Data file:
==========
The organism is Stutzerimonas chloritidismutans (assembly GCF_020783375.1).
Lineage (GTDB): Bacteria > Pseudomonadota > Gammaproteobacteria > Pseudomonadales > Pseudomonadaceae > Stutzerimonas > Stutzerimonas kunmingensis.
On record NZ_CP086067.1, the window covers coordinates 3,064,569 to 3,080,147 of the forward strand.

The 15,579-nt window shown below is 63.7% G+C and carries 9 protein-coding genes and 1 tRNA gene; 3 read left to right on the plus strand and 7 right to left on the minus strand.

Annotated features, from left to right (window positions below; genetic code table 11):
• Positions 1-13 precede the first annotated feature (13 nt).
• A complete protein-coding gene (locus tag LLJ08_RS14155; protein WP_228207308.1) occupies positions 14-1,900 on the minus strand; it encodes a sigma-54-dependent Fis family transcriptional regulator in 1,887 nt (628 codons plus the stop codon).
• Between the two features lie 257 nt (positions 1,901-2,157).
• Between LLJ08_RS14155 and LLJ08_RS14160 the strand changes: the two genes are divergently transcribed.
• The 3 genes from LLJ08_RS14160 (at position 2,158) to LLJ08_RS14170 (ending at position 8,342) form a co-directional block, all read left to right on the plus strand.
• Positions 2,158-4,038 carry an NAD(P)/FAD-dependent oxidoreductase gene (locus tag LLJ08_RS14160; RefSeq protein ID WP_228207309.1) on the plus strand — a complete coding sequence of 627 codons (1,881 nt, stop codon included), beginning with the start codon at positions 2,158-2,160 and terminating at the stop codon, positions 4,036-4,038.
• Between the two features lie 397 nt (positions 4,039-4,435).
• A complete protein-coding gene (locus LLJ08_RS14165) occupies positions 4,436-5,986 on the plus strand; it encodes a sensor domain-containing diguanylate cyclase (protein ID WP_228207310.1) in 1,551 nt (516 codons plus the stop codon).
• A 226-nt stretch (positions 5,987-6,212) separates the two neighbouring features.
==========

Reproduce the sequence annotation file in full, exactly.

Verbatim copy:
The organism is Stutzerimonas chloritidismutans (assembly GCF_020783375.1).
Lineage (GTDB): Bacteria > Pseudomonadota > Gammaproteobacteria > Pseudomonadales > Pseudomonadaceae > Stutzerimonas > Stutzerimonas kunmingensis.
On record NZ_CP086067.1, the window covers coordinates 3,064,569 to 3,080,147 of the forward strand.

The 15,579-nt window shown below is 63.7% G+C and carries 9 protein-coding genes and 1 tRNA gene; 3 read left to right on the plus strand and 7 right to left on the minus strand.

Annotated features, from left to right (window positions below; genetic code table 11):
• Positions 1-13 precede the first annotated feature (13 nt).
• A complete protein-coding gene (locus tag LLJ08_RS14155; protein WP_228207308.1) occupies positions 14-1,900 on the minus strand; it encodes a sigma-54-dependent Fis family transcriptional regulator in 1,887 nt (628 codons plus the stop codon).
• Between the two features lie 257 nt (positions 1,901-2,157).
• Between LLJ08_RS14155 and LLJ08_RS14160 the strand changes: the two genes are divergently transcribed.
• The 3 genes from LLJ08_RS14160 (at position 2,158) to LLJ08_RS14170 (ending at position 8,342) form a co-directional block, all read left to right on the plus strand.
• Positions 2,158-4,038 carry an NAD(P)/FAD-dependent oxidoreductase gene (locus tag LLJ08_RS14160; RefSeq protein ID WP_228207309.1) on the plus strand — a complete coding sequence of 627 codons (1,881 nt, stop codon included), beginning with the start codon at positions 2,158-2,160 and terminating at the stop codon, positions 4,036-4,038.
• Between the two features lie 397 nt (positions 4,039-4,435).
• A complete protein-coding gene (locus LLJ08_RS14165) occupies positions 4,436-5,986 on the plus strand; it encodes a sensor domain-containing diguanylate cyclase (protein ID WP_228207310.1) in 1,551 nt (516 codons plus the stop codon).
• A 226-nt stretch (positions 5,987-6,212) separates the two neighbouring features.